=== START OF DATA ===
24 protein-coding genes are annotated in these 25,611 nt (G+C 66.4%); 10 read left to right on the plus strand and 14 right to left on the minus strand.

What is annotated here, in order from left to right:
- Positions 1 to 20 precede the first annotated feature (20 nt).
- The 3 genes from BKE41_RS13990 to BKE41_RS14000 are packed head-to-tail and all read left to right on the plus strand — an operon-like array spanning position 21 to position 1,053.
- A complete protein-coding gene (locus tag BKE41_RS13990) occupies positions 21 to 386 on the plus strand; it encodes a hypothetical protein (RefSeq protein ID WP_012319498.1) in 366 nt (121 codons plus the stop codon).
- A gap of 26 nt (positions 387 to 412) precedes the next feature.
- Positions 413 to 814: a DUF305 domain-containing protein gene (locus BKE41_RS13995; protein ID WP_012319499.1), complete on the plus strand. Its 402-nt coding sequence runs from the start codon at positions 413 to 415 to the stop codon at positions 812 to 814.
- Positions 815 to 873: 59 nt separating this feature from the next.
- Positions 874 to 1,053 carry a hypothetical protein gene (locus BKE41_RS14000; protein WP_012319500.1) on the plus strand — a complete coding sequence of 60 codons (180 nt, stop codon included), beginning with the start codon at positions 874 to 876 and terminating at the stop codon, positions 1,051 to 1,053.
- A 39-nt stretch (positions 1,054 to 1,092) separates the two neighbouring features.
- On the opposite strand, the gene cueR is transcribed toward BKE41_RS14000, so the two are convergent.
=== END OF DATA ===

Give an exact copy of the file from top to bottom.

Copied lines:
24 protein-coding genes are annotated in these 25,611 nt (G+C 66.4%); 10 read left to right on the plus strand and 14 right to left on the minus strand.

What is annotated here, in order from left to right:
- Positions 1 to 20 precede the first annotated feature (20 nt).
- The 3 genes from BKE41_RS13990 to BKE41_RS14000 are packed head-to-tail and all read left to right on the plus strand — an operon-like array spanning position 21 to position 1,053.
- A complete protein-coding gene (locus tag BKE41_RS13990) occupies positions 21 to 386 on the plus strand; it encodes a hypothetical protein (RefSeq protein ID WP_012319498.1) in 366 nt (121 codons plus the stop codon).
- A gap of 26 nt (positions 387 to 412) precedes the next feature.
- Positions 413 to 814: a DUF305 domain-containing protein gene (locus BKE41_RS13995; protein ID WP_012319499.1), complete on the plus strand. Its 402-nt coding sequence runs from the start codon at positions 413 to 415 to the stop codon at positions 812 to 814.
- Positions 815 to 873: 59 nt separating this feature from the next.
- Positions 874 to 1,053 carry a hypothetical protein gene (locus BKE41_RS14000; protein WP_012319500.1) on the plus strand — a complete coding sequence of 60 codons (180 nt, stop codon included), beginning with the start codon at positions 874 to 876 and terminating at the stop codon, positions 1,051 to 1,053.
- A 39-nt stretch (positions 1,054 to 1,092) separates the two neighbouring features.
- On the opposite strand, the gene cueR is transcribed toward BKE41_RS14000, so the two are convergent.